The University of Southern California has reached a 215 million dollars proposed settlement with former patients of a gynecologist at the school.
George Tyndall was accused of sexual abuse, the president of the university said in a letter on Friday seen by Media .
The settlement centers on the conduct of Tyndall, who practiced at USC until he was suspended in 2016 after a complaint from a health worker accusing him of making sexually inappropriate comments to patients.
More than 400 women have since accused Tyndall of sexual abuse, some in a federal lawsuit covered by the settlement and others in state lawsuits that are still pending.
On Thursday, attorneys representing current and former University of Southern California students filed 93 additional lawsuits against USC in Los Angeles Superior Court.
They alleged of gross sexual misconduct and sexual assault on campus by Tyndall.
Women who received health services from Tyndall will be eligible to receive 2,500 dollars , according to the university.
Those who provide details on their experiences under his care could receive up to 250,000 dollars more, according to the letter from school President Wanda Austin to the university community.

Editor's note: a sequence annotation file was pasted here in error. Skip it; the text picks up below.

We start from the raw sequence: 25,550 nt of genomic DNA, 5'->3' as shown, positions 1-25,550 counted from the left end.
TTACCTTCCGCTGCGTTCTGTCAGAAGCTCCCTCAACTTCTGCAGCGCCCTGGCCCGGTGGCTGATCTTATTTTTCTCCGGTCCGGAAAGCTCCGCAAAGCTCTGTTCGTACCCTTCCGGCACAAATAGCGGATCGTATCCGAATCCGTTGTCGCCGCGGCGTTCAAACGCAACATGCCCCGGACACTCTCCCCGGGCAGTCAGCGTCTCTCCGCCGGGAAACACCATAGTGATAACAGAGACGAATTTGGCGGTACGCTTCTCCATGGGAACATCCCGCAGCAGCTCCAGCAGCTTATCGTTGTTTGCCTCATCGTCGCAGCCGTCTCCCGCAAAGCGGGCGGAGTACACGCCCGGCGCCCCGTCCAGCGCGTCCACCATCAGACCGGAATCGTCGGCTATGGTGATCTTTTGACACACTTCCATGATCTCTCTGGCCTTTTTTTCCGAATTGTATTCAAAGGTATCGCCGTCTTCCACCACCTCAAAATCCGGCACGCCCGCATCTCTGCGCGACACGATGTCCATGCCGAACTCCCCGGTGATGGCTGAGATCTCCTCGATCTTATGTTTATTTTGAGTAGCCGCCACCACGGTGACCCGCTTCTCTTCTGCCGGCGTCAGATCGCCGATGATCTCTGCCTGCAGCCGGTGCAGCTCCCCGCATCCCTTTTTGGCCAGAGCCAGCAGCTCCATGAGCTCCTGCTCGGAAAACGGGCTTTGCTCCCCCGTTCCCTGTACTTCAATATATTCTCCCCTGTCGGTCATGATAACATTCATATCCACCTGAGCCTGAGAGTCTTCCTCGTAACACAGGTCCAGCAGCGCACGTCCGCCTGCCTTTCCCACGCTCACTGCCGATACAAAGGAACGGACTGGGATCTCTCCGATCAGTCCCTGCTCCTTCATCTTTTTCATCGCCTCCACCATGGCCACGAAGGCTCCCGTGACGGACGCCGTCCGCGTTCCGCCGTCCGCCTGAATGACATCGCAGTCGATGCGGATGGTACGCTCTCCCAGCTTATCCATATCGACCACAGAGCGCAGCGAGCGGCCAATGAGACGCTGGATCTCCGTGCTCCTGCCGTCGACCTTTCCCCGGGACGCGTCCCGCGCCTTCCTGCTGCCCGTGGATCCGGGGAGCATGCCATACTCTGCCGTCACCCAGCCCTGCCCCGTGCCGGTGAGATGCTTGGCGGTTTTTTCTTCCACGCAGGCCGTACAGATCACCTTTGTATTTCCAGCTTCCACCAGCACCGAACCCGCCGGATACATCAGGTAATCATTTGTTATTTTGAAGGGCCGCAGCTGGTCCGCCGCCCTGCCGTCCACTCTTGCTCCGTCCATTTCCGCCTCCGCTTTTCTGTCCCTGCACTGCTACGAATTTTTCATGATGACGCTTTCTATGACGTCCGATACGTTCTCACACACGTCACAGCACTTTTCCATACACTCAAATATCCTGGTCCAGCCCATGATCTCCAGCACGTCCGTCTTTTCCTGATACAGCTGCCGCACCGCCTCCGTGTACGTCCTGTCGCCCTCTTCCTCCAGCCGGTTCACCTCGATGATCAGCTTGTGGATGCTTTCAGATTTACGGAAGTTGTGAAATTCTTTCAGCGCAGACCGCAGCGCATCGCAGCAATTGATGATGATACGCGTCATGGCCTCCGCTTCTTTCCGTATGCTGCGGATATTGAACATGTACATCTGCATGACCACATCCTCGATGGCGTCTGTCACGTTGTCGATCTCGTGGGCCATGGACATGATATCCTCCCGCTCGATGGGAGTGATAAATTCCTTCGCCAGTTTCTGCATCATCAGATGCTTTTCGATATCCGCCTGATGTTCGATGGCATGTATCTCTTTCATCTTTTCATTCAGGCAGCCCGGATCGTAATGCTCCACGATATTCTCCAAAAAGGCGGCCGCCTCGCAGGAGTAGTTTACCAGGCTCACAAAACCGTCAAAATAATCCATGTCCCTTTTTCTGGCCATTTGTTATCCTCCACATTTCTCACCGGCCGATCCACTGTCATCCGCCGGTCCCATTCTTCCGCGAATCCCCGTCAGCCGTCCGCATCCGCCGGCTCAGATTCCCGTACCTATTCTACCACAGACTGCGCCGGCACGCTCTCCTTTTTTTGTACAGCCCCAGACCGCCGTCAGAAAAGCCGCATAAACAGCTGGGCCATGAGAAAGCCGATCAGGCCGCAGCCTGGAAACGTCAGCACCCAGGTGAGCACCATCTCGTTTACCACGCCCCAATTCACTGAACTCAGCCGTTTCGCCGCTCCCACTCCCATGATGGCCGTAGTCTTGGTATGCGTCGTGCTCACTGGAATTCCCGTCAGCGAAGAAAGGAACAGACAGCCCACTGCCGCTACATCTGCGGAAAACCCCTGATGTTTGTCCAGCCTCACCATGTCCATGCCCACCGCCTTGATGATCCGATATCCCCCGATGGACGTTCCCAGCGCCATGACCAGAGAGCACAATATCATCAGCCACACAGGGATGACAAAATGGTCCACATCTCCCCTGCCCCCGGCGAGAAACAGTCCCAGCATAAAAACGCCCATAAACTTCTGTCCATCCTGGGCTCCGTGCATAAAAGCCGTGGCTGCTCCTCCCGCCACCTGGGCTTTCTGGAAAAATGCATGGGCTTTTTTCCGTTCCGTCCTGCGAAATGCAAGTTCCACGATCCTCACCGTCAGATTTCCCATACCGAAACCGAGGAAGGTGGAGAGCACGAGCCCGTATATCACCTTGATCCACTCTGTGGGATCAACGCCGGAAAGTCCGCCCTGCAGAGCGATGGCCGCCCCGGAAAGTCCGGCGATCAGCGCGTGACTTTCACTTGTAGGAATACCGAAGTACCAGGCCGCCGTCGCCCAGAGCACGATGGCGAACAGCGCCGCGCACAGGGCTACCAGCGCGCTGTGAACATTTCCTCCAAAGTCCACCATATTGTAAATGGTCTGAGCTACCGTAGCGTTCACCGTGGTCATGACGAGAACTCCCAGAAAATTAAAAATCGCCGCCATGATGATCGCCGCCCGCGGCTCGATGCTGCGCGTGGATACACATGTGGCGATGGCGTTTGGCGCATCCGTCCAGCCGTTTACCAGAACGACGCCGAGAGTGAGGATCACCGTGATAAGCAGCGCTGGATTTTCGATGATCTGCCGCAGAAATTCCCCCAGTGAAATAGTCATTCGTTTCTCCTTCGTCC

The total potential amount of the settlement is not yet known.
“I regret that any student ever felt uncomfortable, unsafe, or mistreated in any way as a result of the actions of a university employee,” Austin wrote.
In August, then USC President C.L. Max Nikias stepped down after an outcry from faculty and students, who said the downtown Los Angeles school was slow to act over complaints against Tyndall.
The gynecologist resigned from the university last year and has since lost his license to practice medicine in California.
Tyndall’s attorney, N. Denise Taylor, said her client denies all allegations but agreed to the settlement to avoid the expense of continued litigation.
The settlement was reached in a federal class-action lawsuit.
The lawsuit was brought on behalf of hundreds of current and former students at USC, according to a statement from law firm Hagens Berman Sobol Shapiro LLP representing women in the lawsuit.
Tyndall subjected patients to inappropriate touching, unnecessary penetration with his hands, lewd comments and other inappropriate conduct, the law firm said.
Attorney Gloria Allred, who is representing 44 women who have accused the university and Tyndall of misconduct in two lawsuits, said the settlement in the federal case was too small.
“We are continuing to vigorously litigate our state cases for numerous victims .
”We will insist that each of our clients be properly compensated for what they were forced to endure,” she said in an email on Friday.
Allred said she plans to file a third lawsuit to include even more women that the doctor treated during his 30 years at the school.